Every child deserves the love and support of both of their parents. This care can be provided to a child through various means including, the most common after divorce, child support. Child support is a payment made from one parent to the other to help cover the expense associated with raising their child. Family Court determines what child support will be and how it will be paid. And although we would all hope that all paying parents stay current with their child support obligation, it is not uncommon for individuals to become delinquent or simply refuse to pay.
Child support is a court-ordered payment and cannot be discharged through bankruptcy. When financial hardship strikes that make it difficult to pay child support, it is important for the paying parents to contact the Family Court as soon as possible. Not doing so may result in a delinquency that could cause prosecutors to seek other means of enforcement.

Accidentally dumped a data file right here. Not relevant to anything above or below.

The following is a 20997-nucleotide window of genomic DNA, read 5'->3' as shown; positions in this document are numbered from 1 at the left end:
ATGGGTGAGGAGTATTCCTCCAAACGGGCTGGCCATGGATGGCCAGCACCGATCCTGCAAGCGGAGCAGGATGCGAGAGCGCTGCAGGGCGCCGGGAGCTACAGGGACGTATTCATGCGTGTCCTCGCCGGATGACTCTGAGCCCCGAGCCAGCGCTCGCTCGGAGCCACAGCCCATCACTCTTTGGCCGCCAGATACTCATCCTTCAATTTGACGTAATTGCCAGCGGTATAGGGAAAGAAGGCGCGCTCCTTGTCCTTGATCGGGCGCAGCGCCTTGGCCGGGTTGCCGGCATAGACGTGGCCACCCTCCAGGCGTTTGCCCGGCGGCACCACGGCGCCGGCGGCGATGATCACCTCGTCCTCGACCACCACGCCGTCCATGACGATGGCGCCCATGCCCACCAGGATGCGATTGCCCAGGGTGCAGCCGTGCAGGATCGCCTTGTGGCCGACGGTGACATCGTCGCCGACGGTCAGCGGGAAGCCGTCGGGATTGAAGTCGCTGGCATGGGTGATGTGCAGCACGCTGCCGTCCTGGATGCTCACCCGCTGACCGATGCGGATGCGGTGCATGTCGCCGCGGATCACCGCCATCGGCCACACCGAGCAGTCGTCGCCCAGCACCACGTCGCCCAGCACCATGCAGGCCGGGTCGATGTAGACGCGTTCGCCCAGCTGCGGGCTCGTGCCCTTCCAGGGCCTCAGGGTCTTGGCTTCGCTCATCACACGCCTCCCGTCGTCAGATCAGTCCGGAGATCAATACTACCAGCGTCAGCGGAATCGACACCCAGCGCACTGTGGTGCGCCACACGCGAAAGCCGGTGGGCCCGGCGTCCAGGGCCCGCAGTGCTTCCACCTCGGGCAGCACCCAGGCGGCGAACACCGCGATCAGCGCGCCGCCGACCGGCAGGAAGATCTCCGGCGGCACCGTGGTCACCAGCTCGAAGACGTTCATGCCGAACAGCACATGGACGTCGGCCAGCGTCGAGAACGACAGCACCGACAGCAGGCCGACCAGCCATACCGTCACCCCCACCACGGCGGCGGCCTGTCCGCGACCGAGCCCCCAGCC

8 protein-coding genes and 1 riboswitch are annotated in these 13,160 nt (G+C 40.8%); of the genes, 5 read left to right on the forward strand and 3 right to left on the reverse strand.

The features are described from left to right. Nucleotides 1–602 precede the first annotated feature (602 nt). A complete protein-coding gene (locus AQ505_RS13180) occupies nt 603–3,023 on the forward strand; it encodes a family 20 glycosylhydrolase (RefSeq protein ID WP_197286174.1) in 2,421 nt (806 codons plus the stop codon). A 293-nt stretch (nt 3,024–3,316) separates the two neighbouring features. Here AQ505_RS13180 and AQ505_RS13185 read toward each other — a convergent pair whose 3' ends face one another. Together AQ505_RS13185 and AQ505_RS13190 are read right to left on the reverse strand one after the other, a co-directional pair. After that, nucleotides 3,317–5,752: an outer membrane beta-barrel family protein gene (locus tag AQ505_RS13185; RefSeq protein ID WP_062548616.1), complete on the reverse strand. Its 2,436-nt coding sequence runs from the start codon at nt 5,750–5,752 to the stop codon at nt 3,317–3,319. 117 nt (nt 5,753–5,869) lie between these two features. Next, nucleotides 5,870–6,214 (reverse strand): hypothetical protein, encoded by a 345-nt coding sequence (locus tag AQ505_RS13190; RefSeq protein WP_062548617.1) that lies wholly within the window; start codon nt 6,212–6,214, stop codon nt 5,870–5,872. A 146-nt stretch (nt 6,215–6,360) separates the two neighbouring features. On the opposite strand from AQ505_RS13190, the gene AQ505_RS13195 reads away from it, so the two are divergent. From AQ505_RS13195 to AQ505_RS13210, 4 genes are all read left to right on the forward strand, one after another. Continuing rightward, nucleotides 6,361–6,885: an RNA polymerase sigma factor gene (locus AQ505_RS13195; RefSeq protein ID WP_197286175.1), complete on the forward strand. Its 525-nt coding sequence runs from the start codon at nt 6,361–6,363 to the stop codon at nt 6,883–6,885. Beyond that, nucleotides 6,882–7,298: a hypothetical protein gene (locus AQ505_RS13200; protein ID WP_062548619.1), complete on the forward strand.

When child support accounts go delinquent interest can be charged to the paying parent each month. Child support agencies and their prosecutors may attempt to collect back-owed child support through a number of different means. The delinquent parents may have their tax refund, lottery winnings and work bonuses seized by the Child support agency to settle their debt. The Child support agency also has the power to seize bank accounts, place a lien on a vehicle, suspend professional and recreational licenses and even report the delinquency to credit bureaus.
It is the right of every child to receive support from both parents. When this support is not received as ordered by the Family Court, the Child support agency may resort to other means of collection. These means have the potential to inflict greater financial hardship upon the delinquent payer. It is important for individuals in fear of becoming delinquent to contact the Family Court or an attorney as soon as possible.